An enthusiast for Joei's films, Hell on Frisco Bay's Brian, was deeply disappointed that he would not be able to view the rescheduled shorts on the big screen, but the YBCA folks accommodated him by letting him watch the screeners.
So now Brian makes the connection with several shorts, most of which I have not seen.
Here is a summary of shorts and some of the things Brian says about them:
Program 1 (July 2)
- The Anthem (2006) -- "One of my favorites ..."
- Windows (1999) -- "Perhaps the piece I most wish I could have seen on as large a screen as possible ..."
- Malee and the Boy (1999) -- "Made before his first feature, Mysterious Object at Noon, this color video work feels if not like a technical, then a spiritual precursor to the latter ..."
- Like the Relentless Fury of the Pounding Waves (1996) -- "This film brought forth connections to many of Apichatpong's credits, but none more than a film he did not direct but is credited with contributing a story idea to: I-San Special, made by Mingmongkul Sonakul in 2002 ..."
- Thirdworld (1998) -- "This is the piece that felt the most impenetrable to me upon a single viewing."
Program Two (July 6)
- Worldly Desires (2005) -- "For Apichatpong, the forest is an important sphere in which the expected norms of culture and society cannot hold the same deep influence that they can in civilization and especially inside government buildings ... Is it coincidence that his feature film that traverses territory farthest from the forest, Syndromes and a Century, is the one that has had the most publicly visible struggles with the self-appointed arbiters of cultural norms?"
- 0116643225059 (1994) -- "Shows that the budding director was from very early in his career concerned with investigating the schism between soundtrack and image, as he has been in most if not all of his subsequent works."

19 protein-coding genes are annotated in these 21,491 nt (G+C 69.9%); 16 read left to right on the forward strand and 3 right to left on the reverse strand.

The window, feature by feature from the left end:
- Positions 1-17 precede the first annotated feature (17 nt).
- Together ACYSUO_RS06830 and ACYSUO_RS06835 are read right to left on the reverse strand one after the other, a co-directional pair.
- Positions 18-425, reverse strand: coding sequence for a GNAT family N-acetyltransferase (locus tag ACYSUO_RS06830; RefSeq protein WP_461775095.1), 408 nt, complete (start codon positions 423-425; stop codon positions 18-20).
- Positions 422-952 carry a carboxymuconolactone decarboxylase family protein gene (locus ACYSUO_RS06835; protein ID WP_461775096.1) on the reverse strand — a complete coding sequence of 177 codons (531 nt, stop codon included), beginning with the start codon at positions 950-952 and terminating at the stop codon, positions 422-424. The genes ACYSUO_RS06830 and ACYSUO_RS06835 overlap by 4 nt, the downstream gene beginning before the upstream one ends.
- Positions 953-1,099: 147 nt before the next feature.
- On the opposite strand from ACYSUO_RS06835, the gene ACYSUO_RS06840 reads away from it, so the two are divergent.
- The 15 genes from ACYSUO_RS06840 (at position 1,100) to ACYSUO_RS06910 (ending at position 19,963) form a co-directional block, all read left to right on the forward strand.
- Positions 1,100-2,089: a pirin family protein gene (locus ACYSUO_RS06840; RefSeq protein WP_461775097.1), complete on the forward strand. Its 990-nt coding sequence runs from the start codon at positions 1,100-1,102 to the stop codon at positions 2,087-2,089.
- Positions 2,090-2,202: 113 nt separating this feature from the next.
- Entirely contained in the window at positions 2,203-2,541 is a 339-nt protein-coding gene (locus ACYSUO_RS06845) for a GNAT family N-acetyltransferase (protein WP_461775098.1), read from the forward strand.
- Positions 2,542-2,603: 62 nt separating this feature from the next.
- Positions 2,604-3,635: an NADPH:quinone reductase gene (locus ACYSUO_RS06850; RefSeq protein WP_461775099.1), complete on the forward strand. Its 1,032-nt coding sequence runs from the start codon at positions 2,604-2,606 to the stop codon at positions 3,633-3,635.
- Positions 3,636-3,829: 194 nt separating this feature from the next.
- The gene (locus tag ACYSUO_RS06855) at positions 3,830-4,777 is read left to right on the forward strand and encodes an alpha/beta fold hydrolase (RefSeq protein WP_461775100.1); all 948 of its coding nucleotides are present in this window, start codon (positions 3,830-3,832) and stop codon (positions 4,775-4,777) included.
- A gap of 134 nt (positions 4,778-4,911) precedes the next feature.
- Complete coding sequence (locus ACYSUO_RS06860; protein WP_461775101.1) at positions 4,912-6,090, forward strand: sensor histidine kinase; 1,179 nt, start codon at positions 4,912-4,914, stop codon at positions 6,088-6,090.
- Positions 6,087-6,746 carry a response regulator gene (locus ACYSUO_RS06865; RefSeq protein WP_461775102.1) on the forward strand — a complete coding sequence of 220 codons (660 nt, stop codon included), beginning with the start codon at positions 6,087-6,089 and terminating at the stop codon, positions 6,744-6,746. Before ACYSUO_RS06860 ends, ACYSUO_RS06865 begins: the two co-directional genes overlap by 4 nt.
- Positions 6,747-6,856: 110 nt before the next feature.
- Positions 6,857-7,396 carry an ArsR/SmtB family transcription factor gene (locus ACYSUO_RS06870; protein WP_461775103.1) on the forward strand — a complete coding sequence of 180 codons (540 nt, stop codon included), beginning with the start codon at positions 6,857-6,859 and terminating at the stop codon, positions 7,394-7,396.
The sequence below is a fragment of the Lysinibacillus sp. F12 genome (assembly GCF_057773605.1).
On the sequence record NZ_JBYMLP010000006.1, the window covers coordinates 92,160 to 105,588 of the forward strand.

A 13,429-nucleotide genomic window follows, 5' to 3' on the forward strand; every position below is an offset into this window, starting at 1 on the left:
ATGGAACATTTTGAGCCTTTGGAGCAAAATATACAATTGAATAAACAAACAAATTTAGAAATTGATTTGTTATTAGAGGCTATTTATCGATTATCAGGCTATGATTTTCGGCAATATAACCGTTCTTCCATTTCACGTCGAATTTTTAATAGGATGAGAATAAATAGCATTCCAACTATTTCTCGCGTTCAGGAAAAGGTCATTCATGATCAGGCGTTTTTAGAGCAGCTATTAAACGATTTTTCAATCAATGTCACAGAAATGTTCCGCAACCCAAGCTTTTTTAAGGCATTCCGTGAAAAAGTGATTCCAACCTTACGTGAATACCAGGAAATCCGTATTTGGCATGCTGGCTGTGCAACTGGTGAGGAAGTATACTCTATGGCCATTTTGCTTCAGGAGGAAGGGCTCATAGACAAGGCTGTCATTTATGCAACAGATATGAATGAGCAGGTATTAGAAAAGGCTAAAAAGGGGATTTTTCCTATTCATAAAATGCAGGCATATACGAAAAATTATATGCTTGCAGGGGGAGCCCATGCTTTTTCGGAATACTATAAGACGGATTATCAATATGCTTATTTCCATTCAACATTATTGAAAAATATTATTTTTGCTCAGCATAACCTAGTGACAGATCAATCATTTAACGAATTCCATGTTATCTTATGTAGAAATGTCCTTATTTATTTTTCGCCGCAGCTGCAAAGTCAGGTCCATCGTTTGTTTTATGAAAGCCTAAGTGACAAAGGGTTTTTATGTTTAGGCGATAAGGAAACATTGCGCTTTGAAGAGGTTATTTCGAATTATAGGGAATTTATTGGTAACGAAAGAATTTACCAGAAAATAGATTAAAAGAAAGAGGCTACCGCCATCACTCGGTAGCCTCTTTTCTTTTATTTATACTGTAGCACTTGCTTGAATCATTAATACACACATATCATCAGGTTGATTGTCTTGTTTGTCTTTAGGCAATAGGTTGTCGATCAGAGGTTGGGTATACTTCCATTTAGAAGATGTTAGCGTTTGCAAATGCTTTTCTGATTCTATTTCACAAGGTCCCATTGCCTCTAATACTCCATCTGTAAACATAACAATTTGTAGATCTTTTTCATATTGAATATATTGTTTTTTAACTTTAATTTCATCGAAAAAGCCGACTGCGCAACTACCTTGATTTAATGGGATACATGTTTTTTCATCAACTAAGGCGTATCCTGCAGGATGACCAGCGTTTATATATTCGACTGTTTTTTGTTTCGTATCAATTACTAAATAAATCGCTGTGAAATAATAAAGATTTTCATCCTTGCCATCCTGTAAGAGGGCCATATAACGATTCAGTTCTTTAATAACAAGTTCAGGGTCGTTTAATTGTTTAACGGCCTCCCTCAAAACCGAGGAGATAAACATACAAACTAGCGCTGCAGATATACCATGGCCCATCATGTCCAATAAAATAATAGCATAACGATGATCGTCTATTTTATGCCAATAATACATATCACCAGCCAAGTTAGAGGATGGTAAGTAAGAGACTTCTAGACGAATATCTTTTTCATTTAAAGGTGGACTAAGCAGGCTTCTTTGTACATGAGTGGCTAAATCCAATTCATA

- Ghost of Asia (2005) -- "The most purely enjoyable of all the pieces I viewed ..."
- My Mother’s Garden (2007) -- "I had to wonder if Apichatpong's time studying at the School of the Art Institute of Chicago overlapped at all with [Jim] Trainor's employment as a professor there, if he had come across Trainor's work by some other means, or if he was wholly ignorant of Trainor yet shared some aesthetic strategies nonetheless."
- Luminous People (2007) -- "This is the only piece I did not get a chance to see on screener ..."
The program is similar to what was shown earlier this year at New York's Anthology Film Archive. Seems that one film missing from the Yerba Buena program is Morakot, which was shown in New York and was recently screened in Bangkok as a video installation in the Tomyam Pladib exhibition at Jim Thompson House. Projected in dark room with just a few cold, steel benches for seating at the back of the room, Morakot was a chilling counterpoint to the fun interactivity of the rest of the exhibit, even as it made connections to Joei's other works.
And that's the point that Brian makes throughout his review -- that there is a connectivity in Joei's films to all his other works. He quotes critic Chuck Stephens, from the commentary track of Strand Releasing's Blissfully Yours:
Something in one film will establish something that will recur in the next film, or there'll be a reminder of something in one film from a previous film.
His films make personal connections as well. And those connections will be different for each viewer. For me, Anthem will forever be connected to Syndromes and a Century, because Anthem is spliced into the beginning of the film print for Thailand. I've seen it twice, once in 2006 at the Bangkok press screening of Syndromes and again this year as part of the censored Syndromes and a Century: Thailand's Edition. The reel is designed as an "audio-visual purification service" and is meant to be played before all films, similar to the THX or Dolby soundchecks (or, indeed, another anthem).
Ghosts of Asia will always be connected to the 2004 tsunami, because I first saw it in the package of Tsunami Digital Short Films back in 2005.
Worldly Desires, included as a special feature on the new British Film Institute DVD release of Syndromes and a Century, will take on new meanings for viewers who watch it in that context. For me, it will be hard to separate it from the one-two punch of Shinya Tsukamoto's harrowing Haze and the trippy Magician(s) by Il-gon Song, because I saw Worldly Desires as one of the Digital Short Films by Three Filmmakers for the 2005 Jeongju International Film Festival.